THE Scottish Football Association has dismissed any suggestion a fine imposed on Cowdenbeath for failure to comply with club licensing regulations is unfair, or has played a meaningful part in the owners' attempts to offload the club to Spartans.
A punishment of 7,500 is hanging over Cowdenbeath – they are currently in the midst of a period in which they have 30 days to pay the SFA that amount – for their failure to make the improvements to their ground necessary for a club licence to be granted. The SFA has adopted their own, although not quite as stringent, version of Uefa's licence procedure with every club in the Scottish Premier League, Scottish Football League and Highland League duty bound to meet a specific set of requirements.
It has been known for the past year that Cowdenbeath's pitch did not meet the 100 x 64 metres dimensions put in place for a licence to be granted. The position of stock car tracks around the vicinity of the football pitch – stock car racing has been one of the few money-making ventures available to the club in recent years – render expansion of that playing surface troublesome.
However, the SFA's general purposes committee is unhappy that not enough effort has been made to remedy the situation.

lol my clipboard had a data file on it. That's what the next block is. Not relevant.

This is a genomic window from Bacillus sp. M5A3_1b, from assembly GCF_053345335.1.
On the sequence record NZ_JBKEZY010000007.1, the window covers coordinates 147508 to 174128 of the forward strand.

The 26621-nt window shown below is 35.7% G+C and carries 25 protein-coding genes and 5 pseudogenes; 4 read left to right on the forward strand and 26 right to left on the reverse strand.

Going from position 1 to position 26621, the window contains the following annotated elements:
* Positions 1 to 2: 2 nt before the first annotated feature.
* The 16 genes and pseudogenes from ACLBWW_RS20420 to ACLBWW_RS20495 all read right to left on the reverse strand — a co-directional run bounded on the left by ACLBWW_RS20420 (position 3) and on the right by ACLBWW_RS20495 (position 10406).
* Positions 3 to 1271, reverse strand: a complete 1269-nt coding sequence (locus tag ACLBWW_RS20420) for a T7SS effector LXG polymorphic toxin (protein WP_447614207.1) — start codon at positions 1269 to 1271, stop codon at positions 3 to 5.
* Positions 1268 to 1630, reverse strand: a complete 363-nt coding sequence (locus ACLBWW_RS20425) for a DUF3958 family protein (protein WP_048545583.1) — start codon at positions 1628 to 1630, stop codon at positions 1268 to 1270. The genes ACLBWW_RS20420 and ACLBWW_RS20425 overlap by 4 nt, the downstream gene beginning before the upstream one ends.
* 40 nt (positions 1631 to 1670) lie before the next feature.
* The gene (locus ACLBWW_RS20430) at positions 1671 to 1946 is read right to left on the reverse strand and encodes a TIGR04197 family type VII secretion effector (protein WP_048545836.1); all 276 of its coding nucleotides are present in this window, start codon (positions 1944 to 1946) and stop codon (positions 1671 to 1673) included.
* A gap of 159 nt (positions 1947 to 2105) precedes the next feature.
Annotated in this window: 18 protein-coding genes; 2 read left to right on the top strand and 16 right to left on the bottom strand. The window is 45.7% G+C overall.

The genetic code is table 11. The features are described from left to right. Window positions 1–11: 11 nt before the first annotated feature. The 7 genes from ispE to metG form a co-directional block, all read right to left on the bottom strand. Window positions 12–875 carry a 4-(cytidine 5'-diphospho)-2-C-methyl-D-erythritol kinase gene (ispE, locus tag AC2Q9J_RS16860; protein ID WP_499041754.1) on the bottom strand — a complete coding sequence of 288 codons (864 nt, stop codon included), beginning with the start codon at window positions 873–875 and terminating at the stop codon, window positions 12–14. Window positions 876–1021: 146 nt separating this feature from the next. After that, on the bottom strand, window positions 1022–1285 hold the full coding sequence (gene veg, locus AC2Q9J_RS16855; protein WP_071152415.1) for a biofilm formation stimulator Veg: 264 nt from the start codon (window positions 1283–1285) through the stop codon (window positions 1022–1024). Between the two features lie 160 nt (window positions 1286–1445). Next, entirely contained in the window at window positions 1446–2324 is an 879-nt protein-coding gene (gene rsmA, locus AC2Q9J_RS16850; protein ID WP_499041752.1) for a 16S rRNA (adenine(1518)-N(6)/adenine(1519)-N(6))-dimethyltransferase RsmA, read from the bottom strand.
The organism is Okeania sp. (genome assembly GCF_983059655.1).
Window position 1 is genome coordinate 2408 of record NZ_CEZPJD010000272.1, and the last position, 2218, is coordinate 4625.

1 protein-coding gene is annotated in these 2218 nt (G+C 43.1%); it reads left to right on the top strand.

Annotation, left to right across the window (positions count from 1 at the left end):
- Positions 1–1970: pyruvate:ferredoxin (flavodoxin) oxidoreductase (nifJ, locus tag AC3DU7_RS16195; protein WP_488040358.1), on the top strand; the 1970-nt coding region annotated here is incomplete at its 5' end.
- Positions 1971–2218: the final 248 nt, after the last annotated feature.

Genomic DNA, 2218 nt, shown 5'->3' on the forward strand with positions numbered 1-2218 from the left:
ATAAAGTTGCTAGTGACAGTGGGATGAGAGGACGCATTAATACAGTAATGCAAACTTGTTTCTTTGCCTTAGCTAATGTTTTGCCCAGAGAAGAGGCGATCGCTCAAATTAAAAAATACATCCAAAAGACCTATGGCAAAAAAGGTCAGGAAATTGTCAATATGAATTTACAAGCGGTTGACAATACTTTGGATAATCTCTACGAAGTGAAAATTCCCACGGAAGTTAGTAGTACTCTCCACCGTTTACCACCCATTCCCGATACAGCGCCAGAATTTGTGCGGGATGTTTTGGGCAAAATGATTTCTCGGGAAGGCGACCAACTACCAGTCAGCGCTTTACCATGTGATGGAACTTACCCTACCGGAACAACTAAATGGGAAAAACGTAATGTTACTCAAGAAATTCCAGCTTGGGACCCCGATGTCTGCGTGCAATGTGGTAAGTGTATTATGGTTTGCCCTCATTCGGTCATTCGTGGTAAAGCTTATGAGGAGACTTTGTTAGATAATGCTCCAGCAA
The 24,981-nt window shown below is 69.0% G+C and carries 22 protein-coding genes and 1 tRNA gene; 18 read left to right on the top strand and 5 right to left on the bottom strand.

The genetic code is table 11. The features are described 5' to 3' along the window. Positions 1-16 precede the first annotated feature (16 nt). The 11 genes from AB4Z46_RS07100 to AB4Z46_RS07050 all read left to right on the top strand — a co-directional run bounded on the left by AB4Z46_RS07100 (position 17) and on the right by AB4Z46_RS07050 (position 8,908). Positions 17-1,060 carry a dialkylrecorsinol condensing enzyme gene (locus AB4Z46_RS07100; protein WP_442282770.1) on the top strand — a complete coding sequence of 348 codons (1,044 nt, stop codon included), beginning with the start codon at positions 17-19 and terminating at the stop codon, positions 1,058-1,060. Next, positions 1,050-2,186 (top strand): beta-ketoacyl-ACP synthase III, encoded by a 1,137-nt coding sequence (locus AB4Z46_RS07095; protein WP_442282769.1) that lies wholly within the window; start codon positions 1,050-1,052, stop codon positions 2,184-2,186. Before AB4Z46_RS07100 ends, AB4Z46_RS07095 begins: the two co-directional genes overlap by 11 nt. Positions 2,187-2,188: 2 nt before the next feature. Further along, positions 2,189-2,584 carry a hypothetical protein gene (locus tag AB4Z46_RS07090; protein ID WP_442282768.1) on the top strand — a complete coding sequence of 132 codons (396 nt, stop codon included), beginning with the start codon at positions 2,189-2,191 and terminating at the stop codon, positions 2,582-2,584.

Part of the fine, thought to be 1,500, relates to Cowdenbeath's failure to repair lighting at Central Park; a matter first brought to the club's attention last September. At the January meeting of the general purposes committee, it was decided that the fine would be implemented immediately, with Cowdenbeath informed in writing thereafter.
"Other clubs have invested heavily in making improvements within the licensing criteria," said a spokesman for the SFA. "They have been given valuable support from the Scottish Football Partnership in doing so."
The SFA believe Cowdenbeath should not be allowed to work outside stipulated boundaries, when other clubs have made the effort. Morton, for example, are believed to have spent 120,000 upgrading lighting at Cappielow in a bid to receive their club licence.
If some clubs are granted too much leeway, a senior figure insisted, the licence procedure would collapse altogether.
Brechin City clashed with the general purposes committee last year as their pitch at Glebe Park did not meet necessary dimensions to fulfil the criteria of the license. Brechin's gripe was that the landlocked status of their ground meant the pitch dimensions could not be altered.
However, the SFA say the 30,000 fine has been suspended because at least some work has been carried out by the Second Division outfit to alleviate the problem. Brechin, as Cowdenbeath had done in the past, also intimated to the SFA that they could be looking to move stadium.